The structure fit I-595 perfectly because it transferred the revenue risk to the state of Florida and allowed the concessionaire to focus instead on delivering the requested services for both the toll and non-toll lanes in exchange for IOUs from the state. And this could be done while the concessionaire still made good money on the deal: ACS will realise an internal rate of return of about 11 percent on the project, says Alvaro Muelas, chief executive officer of I-595 Express, the concession company formed by ACS to manage the deal.
Importantly, availability payments also lowered the risk to the concessionaire. With traffic risk, “no one owes you any money unless they drive on the road. And if they don’t drive on the road, you’re out of luck”, explains George Miller, a partner at law firm Mayer Brown who represented the club of 12 banks on the transaction. With availability payments, at least the state has an obligation to pay. The only wild card is that “there’s no legal obligation unless and until the legislature appropriates the payments that are due that year”, or what’s called appropriation risk. But given Florida’s solid track record of honoring payments, the appropriation risk was perceived by the banks to be lower than traffic risk, Miller says.
As events turned out, this could not have been more crucial to getting the deal done.
On 24 October 2008, as FDOT unveiled ACS as its preferred bidder for the 35-year concession, credit markets were frozen. With the markets in free-fall after the Lehman collapse, no one was willing to buy, much less underwrite debt without steep premiums. So ACS’ original plan to raise debt for the project by issuing private activity bonds – municipal bonds used to fund privately-backed projects – “just didn’t make commercial sense in comparison with what was available in the bank market in terms of pricing”, explains Miller. In December, ACS went looking for bank debt instead.
Banks, of course, were more wary than ever about taking on risk. So not having to price debt against several decades of traffic risk was a big plus. “Market perception of revenue risk really changed at end of 2008 and I don’t know if we could have really achieved close at that point without the revenue stream being balanced against the department’s AA rating,” says Jeffrey Parker of Jeffrey A. Parker & Associates, FDOT’s financial advisor on the project.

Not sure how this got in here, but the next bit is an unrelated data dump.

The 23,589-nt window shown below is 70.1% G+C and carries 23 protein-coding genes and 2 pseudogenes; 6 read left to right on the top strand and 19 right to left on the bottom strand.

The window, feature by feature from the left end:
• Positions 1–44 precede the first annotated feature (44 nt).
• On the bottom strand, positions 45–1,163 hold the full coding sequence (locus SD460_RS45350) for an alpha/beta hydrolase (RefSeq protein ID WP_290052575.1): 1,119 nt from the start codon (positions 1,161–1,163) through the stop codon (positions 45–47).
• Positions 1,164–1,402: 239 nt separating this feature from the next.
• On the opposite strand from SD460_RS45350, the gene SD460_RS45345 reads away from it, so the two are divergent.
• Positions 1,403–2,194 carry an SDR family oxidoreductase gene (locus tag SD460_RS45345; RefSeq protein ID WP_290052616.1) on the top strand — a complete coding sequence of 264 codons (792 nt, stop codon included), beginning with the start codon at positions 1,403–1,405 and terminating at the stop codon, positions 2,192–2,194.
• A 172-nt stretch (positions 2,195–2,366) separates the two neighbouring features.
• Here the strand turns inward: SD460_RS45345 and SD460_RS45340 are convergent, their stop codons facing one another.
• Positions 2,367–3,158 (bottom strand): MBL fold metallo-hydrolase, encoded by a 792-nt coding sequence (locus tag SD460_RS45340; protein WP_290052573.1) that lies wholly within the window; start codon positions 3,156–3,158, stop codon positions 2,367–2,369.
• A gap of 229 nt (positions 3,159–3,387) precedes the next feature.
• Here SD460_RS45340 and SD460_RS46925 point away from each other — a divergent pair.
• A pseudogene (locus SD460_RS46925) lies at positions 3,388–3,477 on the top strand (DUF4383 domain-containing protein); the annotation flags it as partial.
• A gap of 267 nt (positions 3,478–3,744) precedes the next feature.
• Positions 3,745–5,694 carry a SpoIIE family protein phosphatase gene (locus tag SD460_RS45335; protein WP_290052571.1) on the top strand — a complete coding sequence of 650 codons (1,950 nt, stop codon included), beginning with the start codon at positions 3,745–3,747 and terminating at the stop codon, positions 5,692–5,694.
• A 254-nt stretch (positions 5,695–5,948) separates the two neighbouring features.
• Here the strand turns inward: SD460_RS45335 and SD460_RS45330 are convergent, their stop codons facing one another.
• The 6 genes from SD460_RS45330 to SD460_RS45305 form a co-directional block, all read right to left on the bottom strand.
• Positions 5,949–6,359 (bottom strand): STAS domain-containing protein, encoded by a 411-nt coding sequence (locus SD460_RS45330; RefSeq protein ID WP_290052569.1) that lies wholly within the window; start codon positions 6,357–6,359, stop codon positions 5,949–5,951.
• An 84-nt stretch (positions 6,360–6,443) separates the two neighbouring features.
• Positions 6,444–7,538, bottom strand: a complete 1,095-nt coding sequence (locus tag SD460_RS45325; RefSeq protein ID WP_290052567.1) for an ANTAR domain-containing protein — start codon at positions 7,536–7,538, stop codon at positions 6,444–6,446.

But capital was scarce, so just because the project had lower risk associated with it didn’t guarantee that banks were going to step up. For the numbers to work, the project needed to raise approximately $1.68 billion of financing, of which only about $200 million would be equity. That left $1.4 billion of debt. Pre-credit crisis, sure – that was possible. But not post-Lehman. Someone needed to fill the gap.
Luckily, FDOT had applied and was approved for a federal loan for the project from the US government’s TIFIA programme. Authorized by the Transportation Infrastructure Finance and Innovation Act in 1998, this programme makes super-cheap, super long-lived debt available to qualifying infrastructure projects, both publicly and privately-financed. With TIFIA, FDOT was able to garner $678 million of the $1.4 billion required.
“If TIFIA was not in the picture and, assuming that there was enough money available from senior loans, it would have resulted in an availability payment that would have been much, much higher,” says Paolo Curiel, vice president at Taylor-DeJongh, financial advisor to the TIFIA credit programme office. For Florida, that would make the project unaffordable, says Curiel. But if Flordia didn’t pay up, it “would have killed the returns of ACS”, he says. In short: the deal would have fallen apart.
Then came another lucky break: TIFIA credit rates moved counter-cyclically while ACS and its financial advisor, Macquarie Capital, were negotiating the terms of the senior debt. So as senior debt became more expensive, TIFIA became less expensive, stabilizing the overall cost of capital enough to get 12 banks to lend about $780 million to the deal.
Among the banks were a host of European lenders, including Spain’s Santander, Belgium’s Dexia and France’s SG and Calyon.
“If you look at the banks that participated in the deal, there’s a lot that you normally don’t see lending in the US,” says Mike Parker of Jeffery Parker & Associates. “ACS was able to call on those relationships and make sure it got those loans.”
No matter what their role, though, all parties involved in the transaction agree that flexibility and quick thinking helped save the day. FDOT was flexible on sharing some credit risk with ACS; TIFIA was willing to make some exceptions to its lending policies; ACS was able to switch from the bond market to the bank market.
Now, thanks to their quick thinking and flexibility, Broward County’s 1.7 million residents are on their way toward a less congested future. About 800 jobs have been created, FDOT estimates, and many more are to come. Pre-construction preparation has already begun and sound barriers are being erected, says I-595’s Muelas. Most importantly: rather than being completed in 20 years or so, the new corridor is scheduled for completion in 2014.
“Financial close was a challenge. In the end, it could be done because of the interest of the parties, all working together and developing a true partnership,” says Muelas.